4 myths about funerals

Four Funeral Myths

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Because death is a taboo subject for many, the funeral process can also be shrouded in myth. Here are four common funeral misconceptions:

Funeral Myth #1: Funerals are depressing. While it’s only natural to be sad and grief-stricken at a loved one’s passing, a funeral does not have to be a sombre, tear-filled event. A funeral can be a celebration of a life, where friends and family gather to begin the healing process. Funerals allow the bereaved an opportunity to say goodbye to their loved one and share in the memories of that person’s life with people who knew and loved them.

Funeral Myth #2: Funerals and cremation are mutually exclusive. When a family choses cremation for their loved one, they can still hold a service. A funeral with or without a body present may be held prior to cremation.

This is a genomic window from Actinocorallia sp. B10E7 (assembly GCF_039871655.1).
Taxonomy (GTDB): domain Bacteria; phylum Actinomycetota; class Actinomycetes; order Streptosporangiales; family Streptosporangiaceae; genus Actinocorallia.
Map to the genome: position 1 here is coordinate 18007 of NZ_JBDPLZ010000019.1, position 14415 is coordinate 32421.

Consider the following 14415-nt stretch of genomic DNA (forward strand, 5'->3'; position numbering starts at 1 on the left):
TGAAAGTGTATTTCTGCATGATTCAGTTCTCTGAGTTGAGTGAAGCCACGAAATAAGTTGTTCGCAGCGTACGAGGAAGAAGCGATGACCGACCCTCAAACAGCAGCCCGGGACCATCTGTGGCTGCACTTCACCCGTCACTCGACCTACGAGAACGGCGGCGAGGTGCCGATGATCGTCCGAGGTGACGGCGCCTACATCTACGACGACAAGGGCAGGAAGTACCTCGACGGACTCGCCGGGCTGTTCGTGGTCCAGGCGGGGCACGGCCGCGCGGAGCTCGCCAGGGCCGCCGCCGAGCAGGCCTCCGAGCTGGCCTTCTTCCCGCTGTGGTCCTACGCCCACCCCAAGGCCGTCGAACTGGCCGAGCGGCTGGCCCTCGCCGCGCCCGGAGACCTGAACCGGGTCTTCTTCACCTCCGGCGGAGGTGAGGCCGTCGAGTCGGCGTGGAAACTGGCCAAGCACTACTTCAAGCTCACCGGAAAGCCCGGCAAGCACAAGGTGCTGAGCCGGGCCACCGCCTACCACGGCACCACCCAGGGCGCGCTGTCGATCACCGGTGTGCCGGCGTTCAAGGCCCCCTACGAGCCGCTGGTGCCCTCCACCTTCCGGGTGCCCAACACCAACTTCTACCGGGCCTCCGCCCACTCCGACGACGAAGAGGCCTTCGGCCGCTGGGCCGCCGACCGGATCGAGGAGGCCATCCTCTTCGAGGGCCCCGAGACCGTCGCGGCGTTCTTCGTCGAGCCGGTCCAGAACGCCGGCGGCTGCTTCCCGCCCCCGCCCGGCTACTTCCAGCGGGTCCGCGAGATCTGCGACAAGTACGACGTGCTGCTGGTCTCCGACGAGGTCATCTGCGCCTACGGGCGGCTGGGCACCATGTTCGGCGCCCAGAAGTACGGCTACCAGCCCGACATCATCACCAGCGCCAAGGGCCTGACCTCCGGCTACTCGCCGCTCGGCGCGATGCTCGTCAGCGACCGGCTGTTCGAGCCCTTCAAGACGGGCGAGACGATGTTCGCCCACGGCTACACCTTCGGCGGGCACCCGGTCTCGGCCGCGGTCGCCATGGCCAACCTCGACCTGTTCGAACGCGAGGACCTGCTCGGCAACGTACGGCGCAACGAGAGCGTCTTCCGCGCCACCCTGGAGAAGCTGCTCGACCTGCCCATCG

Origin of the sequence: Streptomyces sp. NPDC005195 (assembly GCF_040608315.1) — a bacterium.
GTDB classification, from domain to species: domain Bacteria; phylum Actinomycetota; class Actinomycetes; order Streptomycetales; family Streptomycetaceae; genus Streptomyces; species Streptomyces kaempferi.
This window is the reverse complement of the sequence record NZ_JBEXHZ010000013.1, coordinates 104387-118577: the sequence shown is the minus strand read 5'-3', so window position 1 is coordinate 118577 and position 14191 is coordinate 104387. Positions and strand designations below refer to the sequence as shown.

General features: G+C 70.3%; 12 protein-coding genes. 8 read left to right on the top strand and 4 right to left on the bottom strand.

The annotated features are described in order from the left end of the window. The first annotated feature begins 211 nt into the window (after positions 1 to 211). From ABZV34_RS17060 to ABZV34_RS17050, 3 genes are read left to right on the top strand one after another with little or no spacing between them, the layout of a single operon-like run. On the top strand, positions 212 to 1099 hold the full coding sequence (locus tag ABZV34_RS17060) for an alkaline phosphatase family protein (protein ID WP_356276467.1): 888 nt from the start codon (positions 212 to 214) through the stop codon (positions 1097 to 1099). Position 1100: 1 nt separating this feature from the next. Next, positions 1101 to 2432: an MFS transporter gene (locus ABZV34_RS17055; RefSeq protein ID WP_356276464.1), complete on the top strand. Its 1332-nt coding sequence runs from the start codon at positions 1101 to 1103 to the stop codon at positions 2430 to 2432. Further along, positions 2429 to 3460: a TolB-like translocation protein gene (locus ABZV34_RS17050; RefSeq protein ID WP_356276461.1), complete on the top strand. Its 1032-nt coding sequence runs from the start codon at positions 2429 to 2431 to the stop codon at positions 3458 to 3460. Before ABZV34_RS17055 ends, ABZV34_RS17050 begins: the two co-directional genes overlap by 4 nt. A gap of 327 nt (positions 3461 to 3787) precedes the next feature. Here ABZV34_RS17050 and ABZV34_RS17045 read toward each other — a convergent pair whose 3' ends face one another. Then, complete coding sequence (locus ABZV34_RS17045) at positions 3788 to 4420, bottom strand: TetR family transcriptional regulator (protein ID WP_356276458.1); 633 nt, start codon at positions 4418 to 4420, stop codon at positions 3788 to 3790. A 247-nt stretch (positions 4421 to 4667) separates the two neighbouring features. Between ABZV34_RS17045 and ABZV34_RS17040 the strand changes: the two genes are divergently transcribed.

Funeral Myth #3: Funerals require the body to be embalmed. If a viewing and service will occur days after a death, embalming may be recommended to allow more time for families who have to travel to attend the funeral. While embalming isn’t mandatory, it does offer more flexibility in time frames when organizing the funeral service.

Funeral Myth #4: Funerals are only for the person who died. Today’s funerals often include personal touches to memorialize the life of a loved one, such as photo collages and favourite music. While these reflect upon the life of the deceased, funerals are not solely for the deceased. In fact, funerals help us cope with the loss of a loved one by introducing us to the reality of death; moving forward from the pain of loss; remembering the person who died; developing a new self-identity and receiving ongoing support from loved ones.

Adapted from “The Many Misconceptions of the Funeral Industry,“ Funeral Service Association of Canada.

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